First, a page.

Linked by Thom Holwerda on Wed 30th Jan 2013 23:06 UTC
PDAs, Cellphones, Wireless And so, today, RIM announced its Hail Mary - a brand new mobile operating system (well, sort-of new), as well as two new devices. In addition, the Canadian company also officially changed its name from Research In Motion to Blackberry. The first few reviews of Blackberry 10 are already out, and it's not bad. The problem, however, is that in the case of Blackberry, 'not bad' could easily mean 'not good enough'.
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My thoughts
by Nelson on Thu 31st Jan 2013 05:21 UTC
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BlackBerry did something interesting today, they showed a great deal of finesse in their execution with BB10. Let's remember, this is a product which is late to market, in a crowded environment, from a vendor which has had a pretty dramatic fall from grace and suffered from chronic mismanagement for quite some time.

The fact that BlackBerry is seemingly firing on all pistons is encouraging from a management point of view, and speaks volumes to their ability as a company to deliver in the future.

Is BB10 perfect? Will it achieve a meaningful uptake the first time around? No and probably not. But it doesn't have to be.

It has to be good enough to buy BlackBerry time to iterate on their product. I think they have a few unique selling points and I'm more optimistic after today than I was before.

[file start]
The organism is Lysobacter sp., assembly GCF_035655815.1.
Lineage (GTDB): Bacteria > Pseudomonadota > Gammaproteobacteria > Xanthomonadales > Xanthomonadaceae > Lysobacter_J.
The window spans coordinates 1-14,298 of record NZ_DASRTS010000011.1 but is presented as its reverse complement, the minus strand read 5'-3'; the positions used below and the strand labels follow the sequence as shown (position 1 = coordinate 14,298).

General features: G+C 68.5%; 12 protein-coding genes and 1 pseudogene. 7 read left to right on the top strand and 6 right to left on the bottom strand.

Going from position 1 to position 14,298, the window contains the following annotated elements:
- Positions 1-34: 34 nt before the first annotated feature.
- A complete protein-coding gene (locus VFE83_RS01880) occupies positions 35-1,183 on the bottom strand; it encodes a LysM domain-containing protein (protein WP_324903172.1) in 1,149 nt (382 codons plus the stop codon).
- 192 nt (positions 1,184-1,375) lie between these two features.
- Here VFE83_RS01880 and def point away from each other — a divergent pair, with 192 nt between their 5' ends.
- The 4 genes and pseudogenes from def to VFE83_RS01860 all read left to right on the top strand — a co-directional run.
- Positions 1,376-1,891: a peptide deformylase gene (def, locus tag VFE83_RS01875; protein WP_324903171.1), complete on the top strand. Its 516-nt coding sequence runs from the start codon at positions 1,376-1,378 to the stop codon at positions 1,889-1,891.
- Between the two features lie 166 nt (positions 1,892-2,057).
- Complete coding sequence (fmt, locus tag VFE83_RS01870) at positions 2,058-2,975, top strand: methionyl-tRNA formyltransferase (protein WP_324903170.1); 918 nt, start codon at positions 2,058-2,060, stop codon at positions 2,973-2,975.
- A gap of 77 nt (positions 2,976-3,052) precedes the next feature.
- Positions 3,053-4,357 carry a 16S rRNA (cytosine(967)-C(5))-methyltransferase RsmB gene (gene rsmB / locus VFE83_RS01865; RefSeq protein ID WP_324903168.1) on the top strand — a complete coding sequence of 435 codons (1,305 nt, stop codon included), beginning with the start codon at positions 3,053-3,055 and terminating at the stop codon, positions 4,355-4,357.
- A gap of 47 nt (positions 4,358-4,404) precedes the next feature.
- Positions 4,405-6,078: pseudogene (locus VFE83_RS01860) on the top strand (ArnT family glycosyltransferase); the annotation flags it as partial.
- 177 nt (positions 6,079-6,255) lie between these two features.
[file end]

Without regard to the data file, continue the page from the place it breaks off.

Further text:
The app number count is impressive, at the least. The real question is how they can over time turn these "port-a-thons" into organic interest in the platform. Is BlackBerry in the conversation when it comes to developers writing new apps? Do they differentiate on BlackBerry by integrating with the platform?

Microsoft has found that its very easy to strong arm yourself 100,000 apps, but its not so easy to change minds and hearts of developers when it comes to considering Windows Phone along with iOS and Android during initial product planning.

I'm bullish because BlackBerry has strong loyalty and strong carrier relations so they can get a decent retail push.

Areas where I'm negative are the actual devices themselves, they don't really have a unique selling point. That, and the Android app compatibility is (as I predicted it would be) a fucking mess. Reviews say that its slow, foreign, and undesirable. Sure it help inflate app numbers and it brings apps to the platform much quicker, but the cost is user experience.

I'm not sure that users will penalize BlackBerry less because they have a slow, glitchy, unusable port of Instagram vs how much they penalize Microsoft for not having Instagram on WP. We'll see though.

Overall I'm extremely impressed and when stepping back to see the larger picture, pretty excited for BB10s prospects. I'm usually bullish on emerging OSes though.

2013 is going to be interesting.

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